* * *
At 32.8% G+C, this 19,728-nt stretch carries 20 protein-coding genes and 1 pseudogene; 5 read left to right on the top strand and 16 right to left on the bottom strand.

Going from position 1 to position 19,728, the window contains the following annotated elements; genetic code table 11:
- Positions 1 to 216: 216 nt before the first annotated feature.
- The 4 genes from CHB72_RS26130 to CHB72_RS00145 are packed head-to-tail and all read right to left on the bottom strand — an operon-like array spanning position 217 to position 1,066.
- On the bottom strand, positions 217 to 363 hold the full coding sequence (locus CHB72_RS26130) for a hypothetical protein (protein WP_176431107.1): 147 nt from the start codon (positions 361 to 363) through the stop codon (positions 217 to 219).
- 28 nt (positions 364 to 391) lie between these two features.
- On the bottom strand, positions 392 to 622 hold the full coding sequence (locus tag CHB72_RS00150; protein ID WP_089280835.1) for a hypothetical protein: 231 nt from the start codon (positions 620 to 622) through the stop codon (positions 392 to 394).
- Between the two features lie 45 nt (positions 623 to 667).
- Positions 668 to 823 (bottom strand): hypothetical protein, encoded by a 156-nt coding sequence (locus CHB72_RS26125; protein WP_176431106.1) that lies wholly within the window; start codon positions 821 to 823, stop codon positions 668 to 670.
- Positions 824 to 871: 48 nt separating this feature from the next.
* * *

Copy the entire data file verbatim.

At 32.8% G+C, this 19,728-nt stretch carries 20 protein-coding genes and 1 pseudogene; 5 read left to right on the top strand and 16 right to left on the bottom strand.

Going from position 1 to position 19,728, the window contains the following annotated elements; genetic code table 11:
- Positions 1 to 216: 216 nt before the first annotated feature.
- The 4 genes from CHB72_RS26130 to CHB72_RS00145 are packed head-to-tail and all read right to left on the bottom strand — an operon-like array spanning position 217 to position 1,066.
- On the bottom strand, positions 217 to 363 hold the full coding sequence (locus CHB72_RS26130) for a hypothetical protein (protein WP_176431107.1): 147 nt from the start codon (positions 361 to 363) through the stop codon (positions 217 to 219).
- 28 nt (positions 364 to 391) lie between these two features.
- On the bottom strand, positions 392 to 622 hold the full coding sequence (locus tag CHB72_RS00150; protein ID WP_089280835.1) for a hypothetical protein: 231 nt from the start codon (positions 620 to 622) through the stop codon (positions 392 to 394).
- Between the two features lie 45 nt (positions 623 to 667).
- Positions 668 to 823 (bottom strand): hypothetical protein, encoded by a 156-nt coding sequence (locus CHB72_RS26125; protein WP_176431106.1) that lies wholly within the window; start codon positions 821 to 823, stop codon positions 668 to 670.
- Positions 824 to 871: 48 nt separating this feature from the next.